Japan agrees to assist Saudi Arabia in its nuclear endeavors

11 Feb 2013

(MENAFN) Japan has agreed to help Saudi Arabia to build nuclear power stations, as the Gulf Kingdom aims to generate 20 percent of its domestic electricity from nuclear plants, Japanese media reported.

According to The Asahi Shimbun, the deal was reached after industry minister Toshimitsu Motegi met with Waleed Hussain Abulfaraj, vice president of the King Abdullah City for Atomic and Renewable Energy in Riyadh.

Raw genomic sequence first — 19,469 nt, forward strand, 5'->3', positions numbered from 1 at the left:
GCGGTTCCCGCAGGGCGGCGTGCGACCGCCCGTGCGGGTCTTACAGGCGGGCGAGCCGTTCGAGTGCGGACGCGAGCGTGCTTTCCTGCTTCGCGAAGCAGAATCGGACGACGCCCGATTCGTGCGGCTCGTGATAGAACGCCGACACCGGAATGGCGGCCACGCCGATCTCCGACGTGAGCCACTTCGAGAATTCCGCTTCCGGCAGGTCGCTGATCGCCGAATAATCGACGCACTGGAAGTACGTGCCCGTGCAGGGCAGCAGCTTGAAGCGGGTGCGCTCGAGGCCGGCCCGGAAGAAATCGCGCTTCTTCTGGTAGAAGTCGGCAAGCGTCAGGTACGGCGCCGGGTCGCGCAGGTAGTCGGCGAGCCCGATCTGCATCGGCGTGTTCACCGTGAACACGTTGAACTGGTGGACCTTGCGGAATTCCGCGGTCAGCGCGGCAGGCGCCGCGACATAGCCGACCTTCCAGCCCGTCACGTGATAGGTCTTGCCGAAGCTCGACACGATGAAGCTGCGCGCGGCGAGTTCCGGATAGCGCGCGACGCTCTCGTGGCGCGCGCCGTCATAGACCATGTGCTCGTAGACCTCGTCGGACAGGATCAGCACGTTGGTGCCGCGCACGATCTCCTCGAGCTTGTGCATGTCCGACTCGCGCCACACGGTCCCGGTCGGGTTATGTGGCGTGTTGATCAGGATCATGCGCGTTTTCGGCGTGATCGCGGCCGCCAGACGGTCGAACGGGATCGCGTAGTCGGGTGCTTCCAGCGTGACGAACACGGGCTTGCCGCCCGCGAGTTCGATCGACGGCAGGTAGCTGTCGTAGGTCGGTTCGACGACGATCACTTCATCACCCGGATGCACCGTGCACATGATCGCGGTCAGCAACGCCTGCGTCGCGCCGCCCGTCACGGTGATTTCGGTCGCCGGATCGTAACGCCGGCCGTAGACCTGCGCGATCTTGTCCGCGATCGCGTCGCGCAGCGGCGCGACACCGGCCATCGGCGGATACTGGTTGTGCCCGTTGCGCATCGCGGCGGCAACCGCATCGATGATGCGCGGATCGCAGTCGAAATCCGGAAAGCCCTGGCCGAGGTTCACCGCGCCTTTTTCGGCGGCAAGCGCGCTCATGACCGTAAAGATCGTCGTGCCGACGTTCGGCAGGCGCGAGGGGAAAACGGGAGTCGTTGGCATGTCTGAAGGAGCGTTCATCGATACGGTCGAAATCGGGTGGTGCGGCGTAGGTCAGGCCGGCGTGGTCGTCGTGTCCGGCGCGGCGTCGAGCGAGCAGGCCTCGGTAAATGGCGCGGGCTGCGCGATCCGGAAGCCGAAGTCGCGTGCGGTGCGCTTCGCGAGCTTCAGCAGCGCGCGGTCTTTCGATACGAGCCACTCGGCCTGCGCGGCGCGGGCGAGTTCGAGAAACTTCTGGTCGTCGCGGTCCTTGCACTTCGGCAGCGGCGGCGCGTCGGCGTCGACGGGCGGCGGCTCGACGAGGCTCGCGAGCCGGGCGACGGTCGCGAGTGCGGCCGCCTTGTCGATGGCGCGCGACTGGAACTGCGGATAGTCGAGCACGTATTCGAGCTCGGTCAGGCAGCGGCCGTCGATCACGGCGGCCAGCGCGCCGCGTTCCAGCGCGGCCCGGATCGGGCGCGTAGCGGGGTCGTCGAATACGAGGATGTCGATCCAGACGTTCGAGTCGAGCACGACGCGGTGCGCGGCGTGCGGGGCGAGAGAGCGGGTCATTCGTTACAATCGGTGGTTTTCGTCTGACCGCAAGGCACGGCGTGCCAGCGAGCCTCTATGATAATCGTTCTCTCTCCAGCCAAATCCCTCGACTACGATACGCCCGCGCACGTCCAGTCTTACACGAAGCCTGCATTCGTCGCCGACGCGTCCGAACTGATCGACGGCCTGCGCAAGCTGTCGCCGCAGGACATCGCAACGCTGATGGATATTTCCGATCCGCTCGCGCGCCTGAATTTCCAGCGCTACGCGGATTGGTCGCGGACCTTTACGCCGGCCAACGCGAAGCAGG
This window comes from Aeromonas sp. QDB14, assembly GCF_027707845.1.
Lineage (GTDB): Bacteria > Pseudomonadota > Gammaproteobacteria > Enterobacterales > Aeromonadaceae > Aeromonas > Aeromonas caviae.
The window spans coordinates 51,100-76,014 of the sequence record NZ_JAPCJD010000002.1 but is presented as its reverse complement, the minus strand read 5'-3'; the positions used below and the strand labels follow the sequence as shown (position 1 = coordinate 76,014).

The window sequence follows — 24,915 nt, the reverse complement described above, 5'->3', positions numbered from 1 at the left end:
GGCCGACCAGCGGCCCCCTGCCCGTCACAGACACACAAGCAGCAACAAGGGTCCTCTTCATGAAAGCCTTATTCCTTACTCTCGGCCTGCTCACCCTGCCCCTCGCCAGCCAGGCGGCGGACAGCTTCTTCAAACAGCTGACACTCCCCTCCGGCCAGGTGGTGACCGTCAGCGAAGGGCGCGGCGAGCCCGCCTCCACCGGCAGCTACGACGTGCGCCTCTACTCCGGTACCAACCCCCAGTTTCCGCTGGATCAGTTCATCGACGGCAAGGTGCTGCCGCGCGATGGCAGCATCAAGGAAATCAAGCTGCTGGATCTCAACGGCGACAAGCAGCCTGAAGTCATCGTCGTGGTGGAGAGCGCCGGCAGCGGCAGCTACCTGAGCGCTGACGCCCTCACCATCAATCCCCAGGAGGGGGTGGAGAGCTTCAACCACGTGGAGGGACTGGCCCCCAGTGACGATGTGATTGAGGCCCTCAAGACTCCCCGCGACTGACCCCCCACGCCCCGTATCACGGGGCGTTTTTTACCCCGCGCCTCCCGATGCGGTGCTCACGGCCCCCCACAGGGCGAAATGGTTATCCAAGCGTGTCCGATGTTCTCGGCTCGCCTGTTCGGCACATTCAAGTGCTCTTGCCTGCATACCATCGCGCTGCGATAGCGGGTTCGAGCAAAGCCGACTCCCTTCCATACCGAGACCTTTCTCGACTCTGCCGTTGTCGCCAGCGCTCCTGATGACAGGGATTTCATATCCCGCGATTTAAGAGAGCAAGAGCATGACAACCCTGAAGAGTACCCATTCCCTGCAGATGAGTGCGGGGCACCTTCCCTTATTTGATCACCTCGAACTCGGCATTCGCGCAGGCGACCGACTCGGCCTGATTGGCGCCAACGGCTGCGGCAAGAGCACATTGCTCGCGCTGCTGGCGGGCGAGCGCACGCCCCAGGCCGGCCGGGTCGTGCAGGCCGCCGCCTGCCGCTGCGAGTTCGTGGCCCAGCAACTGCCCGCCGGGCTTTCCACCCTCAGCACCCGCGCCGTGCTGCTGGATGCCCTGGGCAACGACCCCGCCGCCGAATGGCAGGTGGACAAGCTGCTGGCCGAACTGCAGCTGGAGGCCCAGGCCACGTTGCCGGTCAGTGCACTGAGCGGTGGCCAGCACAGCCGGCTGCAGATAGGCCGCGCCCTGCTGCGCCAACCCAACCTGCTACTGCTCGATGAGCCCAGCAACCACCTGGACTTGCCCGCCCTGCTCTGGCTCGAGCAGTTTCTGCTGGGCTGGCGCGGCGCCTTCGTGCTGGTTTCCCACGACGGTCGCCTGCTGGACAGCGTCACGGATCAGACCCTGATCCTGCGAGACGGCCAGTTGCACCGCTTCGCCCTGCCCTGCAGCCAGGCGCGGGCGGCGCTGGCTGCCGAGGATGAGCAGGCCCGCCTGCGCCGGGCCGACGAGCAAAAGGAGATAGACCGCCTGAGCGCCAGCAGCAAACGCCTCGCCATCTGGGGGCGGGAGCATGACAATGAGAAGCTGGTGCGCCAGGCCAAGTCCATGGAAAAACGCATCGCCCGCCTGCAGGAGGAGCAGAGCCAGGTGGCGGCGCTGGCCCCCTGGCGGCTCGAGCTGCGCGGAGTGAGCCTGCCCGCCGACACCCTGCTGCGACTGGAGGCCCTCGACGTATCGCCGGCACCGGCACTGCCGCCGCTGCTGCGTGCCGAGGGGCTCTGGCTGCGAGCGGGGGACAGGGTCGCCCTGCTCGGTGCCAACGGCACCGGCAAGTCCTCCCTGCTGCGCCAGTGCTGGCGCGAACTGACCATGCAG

The paper quoted Abulfaraj as saying that the government has laid out plans to have a fifth of its total domestic power supply come from nuclear plants by 2030, and asked for Japan’s cooperation.

The world’s largest oil producer, Saudi Arabia currently has no nuclear reactors, but it reportedly plans to build about 16 reactors because its oil consumption has been soaring as the population grows.

Motegi was also cited as saying that his government is willing to provide assistance including the acceptance of trainees from Saudi Arabia to nurture officials who will be responsible for operating reactors and developing related laws and regulations.

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